A receipt from a grocery store, a library, or any number of other common locales may seem innocuous, but it’s likely made of thermal paper coated with chemicals harmful to human and animal reproductive systems. To address these health issues, the Yale Library Sustainability Advisory Group is working to replace the current thermal paper used within campus libraries with a healthier and more sustainable alternative.
A recent study that tested approximately 150 different businesses and 208 paper receipts, found that 93 percent contained Bisphenol A (BPA) or Bisphenol S (BPS), endocrine-disrupting chemicals that have been associated with reproductive problems. Even briefly touching the receipts can lead to BPA and BPS absorption into the body. Moreover, these receipts can’t be recycled because BPA and BPS can contaminate other materials in the recycling stream. At Yale’s libraries, thermal paper is used for check-out receipts, hold slips, and routing slips.
The Library Sustainability Advisory Group is working on eliminating use of the current thermal paper by replacing it with a phenol-free product.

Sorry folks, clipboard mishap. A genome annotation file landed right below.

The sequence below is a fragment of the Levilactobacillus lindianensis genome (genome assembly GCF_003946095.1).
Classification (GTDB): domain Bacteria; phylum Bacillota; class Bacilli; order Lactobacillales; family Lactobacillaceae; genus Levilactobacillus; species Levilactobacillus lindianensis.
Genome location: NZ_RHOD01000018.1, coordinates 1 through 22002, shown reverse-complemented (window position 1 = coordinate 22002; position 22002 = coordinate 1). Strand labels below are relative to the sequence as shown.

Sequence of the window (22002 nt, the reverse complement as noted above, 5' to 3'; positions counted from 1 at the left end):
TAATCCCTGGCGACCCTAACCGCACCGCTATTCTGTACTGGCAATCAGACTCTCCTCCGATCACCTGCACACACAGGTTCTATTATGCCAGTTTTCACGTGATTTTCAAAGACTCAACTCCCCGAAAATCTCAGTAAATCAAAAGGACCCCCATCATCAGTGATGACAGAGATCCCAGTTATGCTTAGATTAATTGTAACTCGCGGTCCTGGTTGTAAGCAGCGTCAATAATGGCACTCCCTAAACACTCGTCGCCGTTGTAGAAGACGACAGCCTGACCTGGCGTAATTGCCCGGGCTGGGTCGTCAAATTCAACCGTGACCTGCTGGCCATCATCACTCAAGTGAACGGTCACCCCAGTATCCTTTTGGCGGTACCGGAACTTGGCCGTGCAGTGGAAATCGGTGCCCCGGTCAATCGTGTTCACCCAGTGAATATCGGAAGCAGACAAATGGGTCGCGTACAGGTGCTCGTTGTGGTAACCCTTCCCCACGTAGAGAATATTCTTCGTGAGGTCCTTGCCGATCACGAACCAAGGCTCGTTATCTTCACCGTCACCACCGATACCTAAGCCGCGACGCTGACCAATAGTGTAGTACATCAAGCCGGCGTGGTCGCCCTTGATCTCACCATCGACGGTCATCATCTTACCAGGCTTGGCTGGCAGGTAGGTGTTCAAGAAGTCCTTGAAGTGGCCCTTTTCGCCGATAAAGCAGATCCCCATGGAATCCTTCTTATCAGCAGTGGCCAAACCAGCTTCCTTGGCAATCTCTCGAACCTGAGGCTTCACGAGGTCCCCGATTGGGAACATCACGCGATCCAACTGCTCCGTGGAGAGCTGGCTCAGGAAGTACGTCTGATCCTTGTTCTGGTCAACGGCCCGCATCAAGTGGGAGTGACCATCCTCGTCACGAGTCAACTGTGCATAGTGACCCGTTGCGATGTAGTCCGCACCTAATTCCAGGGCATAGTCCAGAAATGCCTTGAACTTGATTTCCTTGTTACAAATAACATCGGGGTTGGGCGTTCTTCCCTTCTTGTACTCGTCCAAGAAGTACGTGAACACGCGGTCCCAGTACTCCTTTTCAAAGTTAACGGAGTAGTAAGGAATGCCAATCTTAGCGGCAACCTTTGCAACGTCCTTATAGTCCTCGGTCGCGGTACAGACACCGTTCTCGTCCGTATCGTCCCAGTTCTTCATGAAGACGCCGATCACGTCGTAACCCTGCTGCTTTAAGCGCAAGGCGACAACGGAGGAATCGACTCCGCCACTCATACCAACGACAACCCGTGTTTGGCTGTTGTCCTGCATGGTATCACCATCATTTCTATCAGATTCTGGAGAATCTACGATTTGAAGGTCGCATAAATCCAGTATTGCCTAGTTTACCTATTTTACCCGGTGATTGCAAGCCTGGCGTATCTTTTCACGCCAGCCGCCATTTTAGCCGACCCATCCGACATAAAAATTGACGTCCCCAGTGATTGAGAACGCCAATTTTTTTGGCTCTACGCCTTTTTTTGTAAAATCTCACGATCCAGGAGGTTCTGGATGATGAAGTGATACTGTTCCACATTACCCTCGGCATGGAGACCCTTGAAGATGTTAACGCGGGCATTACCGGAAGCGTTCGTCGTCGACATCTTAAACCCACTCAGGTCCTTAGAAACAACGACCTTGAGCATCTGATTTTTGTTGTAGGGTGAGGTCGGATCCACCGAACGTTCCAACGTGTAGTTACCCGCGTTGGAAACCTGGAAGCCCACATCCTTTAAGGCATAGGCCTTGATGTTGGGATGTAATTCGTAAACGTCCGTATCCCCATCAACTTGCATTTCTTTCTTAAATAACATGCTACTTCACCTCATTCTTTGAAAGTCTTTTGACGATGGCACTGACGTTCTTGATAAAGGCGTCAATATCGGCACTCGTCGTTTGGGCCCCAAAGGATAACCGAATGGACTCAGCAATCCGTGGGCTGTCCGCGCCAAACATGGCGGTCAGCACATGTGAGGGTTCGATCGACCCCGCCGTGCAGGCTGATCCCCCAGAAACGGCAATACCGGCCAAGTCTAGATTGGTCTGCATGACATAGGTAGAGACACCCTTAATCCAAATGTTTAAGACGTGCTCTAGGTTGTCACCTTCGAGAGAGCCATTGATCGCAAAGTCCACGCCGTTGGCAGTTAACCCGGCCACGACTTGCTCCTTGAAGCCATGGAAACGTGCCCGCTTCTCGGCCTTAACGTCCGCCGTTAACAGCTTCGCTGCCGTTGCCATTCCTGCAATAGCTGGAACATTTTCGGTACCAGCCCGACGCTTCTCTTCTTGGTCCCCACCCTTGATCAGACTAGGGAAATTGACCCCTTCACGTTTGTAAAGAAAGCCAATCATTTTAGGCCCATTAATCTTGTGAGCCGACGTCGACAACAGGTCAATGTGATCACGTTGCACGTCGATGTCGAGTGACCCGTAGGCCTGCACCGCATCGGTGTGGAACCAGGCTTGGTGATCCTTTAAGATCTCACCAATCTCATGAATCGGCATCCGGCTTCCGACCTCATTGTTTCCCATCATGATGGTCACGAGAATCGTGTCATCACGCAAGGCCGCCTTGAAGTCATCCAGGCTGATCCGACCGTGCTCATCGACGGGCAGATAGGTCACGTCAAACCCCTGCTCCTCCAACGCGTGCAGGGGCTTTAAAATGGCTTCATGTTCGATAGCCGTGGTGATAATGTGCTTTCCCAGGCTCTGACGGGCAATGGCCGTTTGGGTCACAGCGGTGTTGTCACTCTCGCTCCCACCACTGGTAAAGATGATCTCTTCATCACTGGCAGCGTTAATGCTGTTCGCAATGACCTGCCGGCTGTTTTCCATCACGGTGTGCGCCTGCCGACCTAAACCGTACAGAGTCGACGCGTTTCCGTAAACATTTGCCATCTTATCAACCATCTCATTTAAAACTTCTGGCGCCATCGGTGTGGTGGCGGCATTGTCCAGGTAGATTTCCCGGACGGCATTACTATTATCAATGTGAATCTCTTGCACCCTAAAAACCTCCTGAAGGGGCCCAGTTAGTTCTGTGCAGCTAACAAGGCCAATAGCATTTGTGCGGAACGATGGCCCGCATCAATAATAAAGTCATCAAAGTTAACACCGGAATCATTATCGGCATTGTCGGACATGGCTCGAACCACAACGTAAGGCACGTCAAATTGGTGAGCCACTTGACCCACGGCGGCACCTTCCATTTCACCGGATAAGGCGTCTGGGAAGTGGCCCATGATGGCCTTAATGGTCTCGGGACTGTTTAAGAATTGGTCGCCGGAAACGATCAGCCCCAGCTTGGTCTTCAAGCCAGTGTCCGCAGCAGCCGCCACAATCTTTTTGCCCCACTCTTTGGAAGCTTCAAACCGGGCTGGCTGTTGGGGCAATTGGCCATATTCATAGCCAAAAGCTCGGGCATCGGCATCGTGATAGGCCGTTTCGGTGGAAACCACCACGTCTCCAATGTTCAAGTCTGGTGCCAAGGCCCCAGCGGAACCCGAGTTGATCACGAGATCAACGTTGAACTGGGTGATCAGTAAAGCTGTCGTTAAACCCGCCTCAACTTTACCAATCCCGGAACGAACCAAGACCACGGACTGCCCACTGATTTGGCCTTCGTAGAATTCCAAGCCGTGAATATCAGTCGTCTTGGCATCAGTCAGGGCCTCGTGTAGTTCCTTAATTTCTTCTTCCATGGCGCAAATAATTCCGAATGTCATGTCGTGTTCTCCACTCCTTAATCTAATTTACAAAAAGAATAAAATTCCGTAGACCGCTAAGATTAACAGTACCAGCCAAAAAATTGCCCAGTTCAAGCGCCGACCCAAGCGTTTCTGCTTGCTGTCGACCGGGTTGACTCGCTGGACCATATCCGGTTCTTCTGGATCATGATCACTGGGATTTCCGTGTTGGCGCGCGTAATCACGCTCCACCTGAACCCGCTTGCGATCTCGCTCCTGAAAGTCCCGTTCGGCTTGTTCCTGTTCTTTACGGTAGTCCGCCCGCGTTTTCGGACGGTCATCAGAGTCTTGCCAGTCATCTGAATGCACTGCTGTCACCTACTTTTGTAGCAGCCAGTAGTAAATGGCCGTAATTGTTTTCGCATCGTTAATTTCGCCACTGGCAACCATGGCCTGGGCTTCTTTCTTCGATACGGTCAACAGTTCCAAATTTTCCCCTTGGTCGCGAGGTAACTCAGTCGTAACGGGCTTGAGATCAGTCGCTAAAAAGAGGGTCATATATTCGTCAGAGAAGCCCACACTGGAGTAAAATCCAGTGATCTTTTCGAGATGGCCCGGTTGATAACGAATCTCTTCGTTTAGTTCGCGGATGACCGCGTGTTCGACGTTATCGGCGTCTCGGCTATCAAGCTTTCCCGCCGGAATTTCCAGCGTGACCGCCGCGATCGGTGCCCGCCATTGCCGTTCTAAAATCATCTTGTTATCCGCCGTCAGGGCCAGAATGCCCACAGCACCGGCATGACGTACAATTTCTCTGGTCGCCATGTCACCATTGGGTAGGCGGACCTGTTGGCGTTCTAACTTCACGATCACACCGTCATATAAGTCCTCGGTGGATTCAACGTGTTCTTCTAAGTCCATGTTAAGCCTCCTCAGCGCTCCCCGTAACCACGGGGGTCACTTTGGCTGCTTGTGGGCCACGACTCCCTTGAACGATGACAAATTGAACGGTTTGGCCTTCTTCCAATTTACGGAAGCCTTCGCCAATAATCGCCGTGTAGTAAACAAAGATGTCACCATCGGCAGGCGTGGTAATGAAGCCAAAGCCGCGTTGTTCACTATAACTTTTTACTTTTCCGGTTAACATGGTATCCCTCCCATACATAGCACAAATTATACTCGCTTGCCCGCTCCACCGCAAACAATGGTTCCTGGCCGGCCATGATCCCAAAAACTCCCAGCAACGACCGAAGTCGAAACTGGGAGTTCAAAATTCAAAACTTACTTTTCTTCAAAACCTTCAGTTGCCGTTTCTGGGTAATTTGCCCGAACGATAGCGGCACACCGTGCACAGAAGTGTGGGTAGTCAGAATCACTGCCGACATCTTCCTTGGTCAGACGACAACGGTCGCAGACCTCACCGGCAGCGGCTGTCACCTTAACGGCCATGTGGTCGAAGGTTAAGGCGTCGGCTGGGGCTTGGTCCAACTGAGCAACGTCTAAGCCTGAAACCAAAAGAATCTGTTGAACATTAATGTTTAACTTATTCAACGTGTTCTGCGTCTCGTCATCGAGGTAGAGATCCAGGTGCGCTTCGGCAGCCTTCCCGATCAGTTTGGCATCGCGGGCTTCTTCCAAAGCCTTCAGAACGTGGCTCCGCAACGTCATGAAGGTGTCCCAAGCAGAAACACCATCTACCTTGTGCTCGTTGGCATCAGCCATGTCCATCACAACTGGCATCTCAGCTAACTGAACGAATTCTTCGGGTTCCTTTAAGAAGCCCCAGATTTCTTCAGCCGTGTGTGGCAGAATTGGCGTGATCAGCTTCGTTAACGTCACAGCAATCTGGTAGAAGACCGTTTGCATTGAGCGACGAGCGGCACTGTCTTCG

“Thermal paper relies on some type of acid for the reaction which makes the words and images show up on the paper,” says Chris Killheffer, Associate Director for Access Services Operations at SML/Bass. “Rather than using a phenol based acid, the acid they, [the vendor], rely on is Vitamin C, so it’s actually a completely nontoxic substitute and recyclable substitute.”
Killheffer recently ordered and tested out rolls of the Vitamin C thermal paper on existing library equipment, and found that they performed well. He is now working on adding the product to SciQuest, Yale’s online purchasing platform, to facilitate the ordering process for all the other university library groups.
This initiative is part of the Group’s larger materials management efforts outlined in the Library Sustainability Action Plan. In addition to phasing out the phenol chemicals in thermal paper, the Group aims to reduce the use of paper at the libraries by 10 percent within three years. Efforts include providing reusable routing slips in place of single-use slips and configuring the check-out system to print fewer receipts. For example, rather than printing five individual receipts if a person checks out five items, only one receipt that lists all five items would print.
Yale is committed to building a more sustainable world. By doing what we do best—integrating science, the humanities, and our community—Yale creates, tests, and adopts innovative solutions to the environmental and social challenges we all face.